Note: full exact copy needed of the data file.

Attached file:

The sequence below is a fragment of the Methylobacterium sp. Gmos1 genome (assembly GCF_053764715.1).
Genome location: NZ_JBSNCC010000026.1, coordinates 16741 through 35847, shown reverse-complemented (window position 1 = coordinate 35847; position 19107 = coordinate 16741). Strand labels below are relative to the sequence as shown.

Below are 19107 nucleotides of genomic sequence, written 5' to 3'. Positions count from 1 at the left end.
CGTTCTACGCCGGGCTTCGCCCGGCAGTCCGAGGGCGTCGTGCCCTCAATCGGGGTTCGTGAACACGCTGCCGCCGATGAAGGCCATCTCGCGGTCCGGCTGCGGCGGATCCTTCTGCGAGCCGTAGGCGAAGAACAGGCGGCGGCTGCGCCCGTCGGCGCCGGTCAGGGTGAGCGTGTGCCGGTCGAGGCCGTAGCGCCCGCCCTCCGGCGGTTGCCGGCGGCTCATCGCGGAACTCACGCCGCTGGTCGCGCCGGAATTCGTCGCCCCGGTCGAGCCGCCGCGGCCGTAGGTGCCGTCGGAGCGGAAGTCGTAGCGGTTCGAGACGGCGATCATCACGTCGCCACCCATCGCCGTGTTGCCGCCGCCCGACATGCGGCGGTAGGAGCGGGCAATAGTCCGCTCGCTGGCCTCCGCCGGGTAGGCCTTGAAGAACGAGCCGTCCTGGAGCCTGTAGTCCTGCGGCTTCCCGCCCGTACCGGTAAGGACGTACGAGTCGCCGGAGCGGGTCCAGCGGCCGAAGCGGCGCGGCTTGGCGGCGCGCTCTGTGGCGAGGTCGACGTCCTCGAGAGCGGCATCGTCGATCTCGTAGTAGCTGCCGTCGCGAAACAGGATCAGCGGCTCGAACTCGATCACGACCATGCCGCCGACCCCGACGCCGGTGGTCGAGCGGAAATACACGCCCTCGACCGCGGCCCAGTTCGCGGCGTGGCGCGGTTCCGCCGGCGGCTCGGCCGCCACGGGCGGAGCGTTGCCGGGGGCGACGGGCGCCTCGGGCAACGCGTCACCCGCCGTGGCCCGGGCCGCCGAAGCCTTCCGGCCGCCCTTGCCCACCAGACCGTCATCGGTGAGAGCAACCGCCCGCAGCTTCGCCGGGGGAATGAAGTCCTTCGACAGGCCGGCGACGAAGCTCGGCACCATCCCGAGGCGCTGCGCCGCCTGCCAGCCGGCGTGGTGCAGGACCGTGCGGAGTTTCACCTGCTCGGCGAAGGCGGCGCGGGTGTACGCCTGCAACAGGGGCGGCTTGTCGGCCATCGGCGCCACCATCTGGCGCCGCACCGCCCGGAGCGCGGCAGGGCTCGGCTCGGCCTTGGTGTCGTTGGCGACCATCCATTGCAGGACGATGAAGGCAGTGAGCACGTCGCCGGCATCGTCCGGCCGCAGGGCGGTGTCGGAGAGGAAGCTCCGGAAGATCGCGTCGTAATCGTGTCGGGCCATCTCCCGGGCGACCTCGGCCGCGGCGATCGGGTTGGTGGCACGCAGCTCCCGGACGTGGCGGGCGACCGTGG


The sequence below is a fragment of the Methylobacterium sp. Gmos1 genome (assembly GCF_053764715.1).
Genome location: NZ_JBSNCC010000026.1, coordinates 16741 through 35847, shown reverse-complemented (window position 1 = coordinate 35847; position 19107 = coordinate 16741). Strand labels below are relative to the sequence as shown.

Below are 19107 nucleotides of genomic sequence, written 5' to 3'. Positions count from 1 at the left end.
CGTTCTACGCCGGGCTTCGCCCGGCAGTCCGAGGGCGTCGTGCCCTCAATCGGGGTTCGTGAACACGCTGCCGCCGATGAAGGCCATCTCGCGGTCCGGCTGCGGCGGATCCTTCTGCGAGCCGTAGGCGAAGAACAGGCGGCGGCTGCGCCCGTCGGCGCCGGTCAGGGTGAGCGTGTGCCGGTCGAGGCCGTAGCGCCCGCCCTCCGGCGGTTGCCGGCGGCTCATCGCGGAACTCACGCCGCTGGTCGCGCCGGAATTCGTCGCCCCGGTCGAGCCGCCGCGGCCGTAGGTGCCGTCGGAGCGGAAGTCGTAGCGGTTCGAGACGGCGATCATCACGTCGCCACCCATCGCCGTGTTGCCGCCGCCCGACATGCGGCGGTAGGAGCGGGCAATAGTCCGCTCGCTGGCCTCCGCCGGGTAGGCCTTGAAGAACGAGCCGTCCTGGAGCCTGTAGTCCTGCGGCTTCCCGCCCGTACCGGTAAGGACGTACGAGTCGCCGGAGCGGGTCCAGCGGCCGAAGCGGCGCGGCTTGGCGGCGCGCTCTGTGGCGAGGTCGACGTCCTCGAGAGCGGCATCGTCGATCTCGTAGTAGCTGCCGTCGCGAAACAGGATCAGCGGCTCGAACTCGATCACGACCATGCCGCCGACCCCGACGCCGGTGGTCGAGCGGAAATACACGCCCTCGACCGCGGCCCAGTTCGCGGCGTGGCGCGGTTCCGCCGGCGGCTCGGCCGCCACGGGCGGAGCGTTGCCGGGGGCGACGGGCGCCTCGGGCAACGCGTCACCCGCCGTGGCCCGGGCCGCCGAAGCCTTCCGGCCGCCCTTGCCCACCAGACCGTCATCGGTGAGAGCAACCGCCCGCAGCTTCGCCGGGGGAATGAAGTCCTTCGACAGGCCGGCGACGAAGCTCGGCACCATCCCGAGGCGCTGCGCCGCCTGCCAGCCGGCGTGGTGCAGGACCGTGCGGAGTTTCACCTGCTCGGCGAAGGCGGCGCGGGTGTACGCCTGCAACAGGGGCGGCTTGTCGGCCATCGGCGCCACCATCTGGCGCCGCACCGCCCGGAGCGCGGCAGGGCTCGGCTCGGCCTTGGTGTCGTTGGCGACCATCCATTGCAGGACGATGAAGGCAGTGAGCACGTCGCCGGCATCGTCCGGCCGCAGGGCGGTGTCGGAGAGGAAGCTCCGGAAGATCGCGTCGTAATCGTGTCGGGCCATCTCCCGGGCGACCTCGGCCGCGGCGATCGGGTTGGTGGCACGCAGCTCCCGGACGTGGCGGGCGACCGTGG